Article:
Thursday, June 21, 2018

Skyline Divide

Mount Baker rises above Skyline Divide
8 miles round trip, 2500 feet elevation gain
Difficulty: Moderate
Access: Long gravel road with potholes to trailhead; Northwest Forest Pass required

Skyline Divide is a hike that lives up to its lofty name: this trail follows a meadow-filled ridge emanating from the glaciated Mount Baker and delivers miles of knockout views of Washington State's North Cascades and of the Pacific Range in British Columbia.

I've hiked Skyline Divide twice. On my first visit, intermittent clouds hid Baker and many of the other nearby peaks but I found August wildflowers in full bloom; on my second visit, the skies were clear and the views stretched to forever on a late fall day when patches of fresh snow had already begun to coat the Cascades. To reach Skyline Divide from Seattle, follow I-5 north to Bellingham and then follow Highway 542 (the Mt. Baker Highway) east a little past the town of Glacier to Glacier Creek Road. Right turn onto Glacier Creek Road and then immediately left turn onto Forest Service Road 37, a gravel forestry road. Follow this often-bumpy road uphill for 12 miles to the trailhead.

At the trailhead, we signed the register for entering the Mount Baker Wilderness and then hit the trail. The initial two miles of the trail involved a 1500-foot elevation gain through the forest on steady switchbacks; towards the end of the climb, small clearings began opening up with views of the nearby Twin Sisters. In summer, these clearings were filled with blooming wildflowers. At the two mile mark, the trail gained the meadow-covered top of Skyline Divide. In the summer, these meadows were lush green and filled with blooming wildflowers including heather, arnica, lupine, and valerian; in fall, the grasses had turned yellow and brown. A side trail led towards the north towards the top of a small nearby knoll, while the main Skyline Divide Trail continued south, heading towards the grand form of Mount Baker directly ahead.

Skyline Divide in summer
While my summer visit had limited views, during my fall visit I was able to fully enjoy the views as soon as I reached the ridgeline. Shuksan and Baker were the two crowning glories of the view, but a vast array of other North Cascade peaks were visible: Ruth, Challenger, American Border, Tomyhoi, Church, and Redoubt were only some of the many summits that lined the horizon.

Shuksan and the North Cascades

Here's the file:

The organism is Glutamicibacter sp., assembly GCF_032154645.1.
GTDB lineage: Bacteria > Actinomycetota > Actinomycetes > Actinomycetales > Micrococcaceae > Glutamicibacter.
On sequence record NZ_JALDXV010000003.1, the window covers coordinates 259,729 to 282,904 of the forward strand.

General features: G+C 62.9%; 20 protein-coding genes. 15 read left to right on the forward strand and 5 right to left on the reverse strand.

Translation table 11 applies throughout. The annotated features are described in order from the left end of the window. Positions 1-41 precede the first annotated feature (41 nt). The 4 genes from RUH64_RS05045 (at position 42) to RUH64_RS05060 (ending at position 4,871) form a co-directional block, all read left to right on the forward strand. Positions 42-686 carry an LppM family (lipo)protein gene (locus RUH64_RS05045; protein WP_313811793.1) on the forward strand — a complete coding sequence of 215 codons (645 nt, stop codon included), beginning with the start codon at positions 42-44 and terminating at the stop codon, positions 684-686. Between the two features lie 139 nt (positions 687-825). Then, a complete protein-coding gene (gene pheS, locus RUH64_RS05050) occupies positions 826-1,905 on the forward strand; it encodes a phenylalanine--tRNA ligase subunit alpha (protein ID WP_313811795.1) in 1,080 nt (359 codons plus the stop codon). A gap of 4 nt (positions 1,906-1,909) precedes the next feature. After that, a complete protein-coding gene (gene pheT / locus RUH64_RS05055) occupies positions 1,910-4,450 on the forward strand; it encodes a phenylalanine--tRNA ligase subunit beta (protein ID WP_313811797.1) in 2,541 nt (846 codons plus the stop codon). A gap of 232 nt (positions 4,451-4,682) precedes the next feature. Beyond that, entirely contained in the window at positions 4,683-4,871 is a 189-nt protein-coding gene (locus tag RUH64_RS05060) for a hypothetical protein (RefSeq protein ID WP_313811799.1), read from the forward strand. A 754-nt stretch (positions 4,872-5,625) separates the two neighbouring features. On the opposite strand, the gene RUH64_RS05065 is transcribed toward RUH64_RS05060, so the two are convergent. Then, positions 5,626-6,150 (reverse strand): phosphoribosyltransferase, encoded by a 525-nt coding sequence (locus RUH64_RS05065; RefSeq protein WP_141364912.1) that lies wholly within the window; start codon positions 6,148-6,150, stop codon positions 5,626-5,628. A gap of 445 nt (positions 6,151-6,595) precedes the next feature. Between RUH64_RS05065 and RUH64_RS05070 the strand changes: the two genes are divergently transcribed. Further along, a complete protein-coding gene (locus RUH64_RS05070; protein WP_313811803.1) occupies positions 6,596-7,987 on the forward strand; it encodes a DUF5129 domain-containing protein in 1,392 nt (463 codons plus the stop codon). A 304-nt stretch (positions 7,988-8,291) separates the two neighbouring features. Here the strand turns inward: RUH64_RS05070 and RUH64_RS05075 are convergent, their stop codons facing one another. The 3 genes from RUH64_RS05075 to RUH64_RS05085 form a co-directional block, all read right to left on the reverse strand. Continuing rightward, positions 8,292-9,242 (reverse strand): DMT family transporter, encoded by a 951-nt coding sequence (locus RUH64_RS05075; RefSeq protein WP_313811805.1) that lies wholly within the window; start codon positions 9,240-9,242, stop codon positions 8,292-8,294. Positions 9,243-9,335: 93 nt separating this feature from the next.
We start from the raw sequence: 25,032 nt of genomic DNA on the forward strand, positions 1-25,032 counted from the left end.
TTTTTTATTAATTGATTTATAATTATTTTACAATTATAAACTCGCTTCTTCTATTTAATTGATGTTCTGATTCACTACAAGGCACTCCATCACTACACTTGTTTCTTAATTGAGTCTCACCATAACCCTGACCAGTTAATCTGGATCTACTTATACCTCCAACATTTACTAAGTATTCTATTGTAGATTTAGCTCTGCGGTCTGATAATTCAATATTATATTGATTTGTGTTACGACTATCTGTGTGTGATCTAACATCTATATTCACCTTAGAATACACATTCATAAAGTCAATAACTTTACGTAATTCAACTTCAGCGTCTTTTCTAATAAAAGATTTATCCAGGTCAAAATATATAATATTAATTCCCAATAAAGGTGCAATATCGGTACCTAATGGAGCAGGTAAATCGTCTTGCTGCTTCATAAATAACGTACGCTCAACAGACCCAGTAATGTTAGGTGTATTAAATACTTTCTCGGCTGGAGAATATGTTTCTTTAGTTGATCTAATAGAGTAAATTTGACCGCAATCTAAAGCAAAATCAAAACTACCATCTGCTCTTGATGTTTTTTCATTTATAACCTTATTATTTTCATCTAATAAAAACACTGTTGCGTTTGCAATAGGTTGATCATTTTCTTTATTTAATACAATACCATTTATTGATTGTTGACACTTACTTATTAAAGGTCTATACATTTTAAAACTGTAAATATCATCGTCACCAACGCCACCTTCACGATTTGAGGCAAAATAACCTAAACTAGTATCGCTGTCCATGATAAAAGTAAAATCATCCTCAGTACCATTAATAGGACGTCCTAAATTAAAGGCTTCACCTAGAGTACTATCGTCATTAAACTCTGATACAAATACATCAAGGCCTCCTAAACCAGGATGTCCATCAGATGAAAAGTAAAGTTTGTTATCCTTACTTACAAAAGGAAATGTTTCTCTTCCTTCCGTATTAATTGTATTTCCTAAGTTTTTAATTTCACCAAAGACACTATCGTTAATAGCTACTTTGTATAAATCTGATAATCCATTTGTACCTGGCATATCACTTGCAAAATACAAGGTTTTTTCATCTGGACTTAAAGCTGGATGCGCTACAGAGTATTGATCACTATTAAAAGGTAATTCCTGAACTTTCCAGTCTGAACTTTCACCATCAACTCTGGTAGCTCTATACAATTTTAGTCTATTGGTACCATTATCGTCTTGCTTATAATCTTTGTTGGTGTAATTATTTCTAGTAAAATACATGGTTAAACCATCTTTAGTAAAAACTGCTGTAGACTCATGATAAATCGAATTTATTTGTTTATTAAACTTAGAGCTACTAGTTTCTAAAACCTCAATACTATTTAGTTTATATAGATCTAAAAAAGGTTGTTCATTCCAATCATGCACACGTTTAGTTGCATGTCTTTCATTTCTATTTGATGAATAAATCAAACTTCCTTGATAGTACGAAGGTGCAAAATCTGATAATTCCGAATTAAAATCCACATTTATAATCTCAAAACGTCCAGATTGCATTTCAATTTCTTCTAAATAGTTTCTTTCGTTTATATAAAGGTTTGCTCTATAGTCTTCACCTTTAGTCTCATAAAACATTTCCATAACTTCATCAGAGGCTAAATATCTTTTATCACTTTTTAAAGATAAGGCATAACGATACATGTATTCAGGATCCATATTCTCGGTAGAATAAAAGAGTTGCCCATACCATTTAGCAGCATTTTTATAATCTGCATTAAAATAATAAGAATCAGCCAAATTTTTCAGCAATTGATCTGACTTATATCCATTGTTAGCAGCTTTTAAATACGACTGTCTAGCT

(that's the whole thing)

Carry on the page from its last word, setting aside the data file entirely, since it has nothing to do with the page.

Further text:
From here onward, the trail stayed out in the open, delivering knockout views along the entire length of the ridge. Skyline Divide is a ridge with multiple knolls, or tiny summits; hikers can follow the ridge for as long as they wish, though hikers who choose to follow the ridge further will find ever better views. As I continued along the trail, going up and over one knoll and then going around the next, views opened further in all directions. To the north, the Canadian peaks of the Pacific Range were visible; to the northwest, a layer of haze at the base of the mountains covered the Fraser River Valley and the city of Vancouver. Patches of gold dotted the valley of the Nooksack River, islands of autumn deciduous trees in a sea of Northwest conifers.

View out into the Fraser River Valley and the Vancouver metropolitan area
Looking into the Pacific Ranges in Canada
The highlight of the view was still Mount Baker- Komo Kulshan- which rose ahead of us on the trail as we followed the spine of Skyline Divide. The Roosevelt Glacier poured down the north face of Baker while the Coleman Glacier could be seen flowing down from the saddle between Baker and Colfax Peak.

Mount Baker
While the first two miles through the forest on this hike are ordinary, the latter part of the hike through open meadows make Skyline Divide a superlative day hiking destination. While I've listed the hike as being 8 miles round trip here, which covers hiking through the first four or five knolls along the ridge, very ambitious hikers or hikers who simply want to enjoy more of the incredible scenery here can continue over five miles from the trailhead with over 3000 feet of elevation gain to Chowder Ridge, which begins to lead up the slopes of Mount Baker. The wildflower meadows are confined to Skyline Divide itself and end at the base of Chowder Ridge; Chowder Ridge may be snow-covered until late in the season.

Summer wildflowers at Skyline Divide
At our turnaround point on our fall visit, views were spectacular in all directions and extended from Black Peak, deep in the North Cascades, to Vancouver Island. Laid before us was a panorama that included peaks named Judge Howay, Church, Redoubt, Challenger, Eldorado. The andesite columns and summit plateau of Table Mountain were visible at the foot of Mount Shuksan, the spire-crowned glacier throne of the North Cascades. We were amused when we passed a group of hikers doing a scantily-clad costumed photoshoot near the trail here.

Church Mountain, Skyline Divide, and American and Canadian Border Peaks
View through the Cascade foothills towards the San Juan Islands
The deep North Cascades, including Black and Eldorado Peaks
I highly recommend this trail as one of the highlights of hiking in Washington State.

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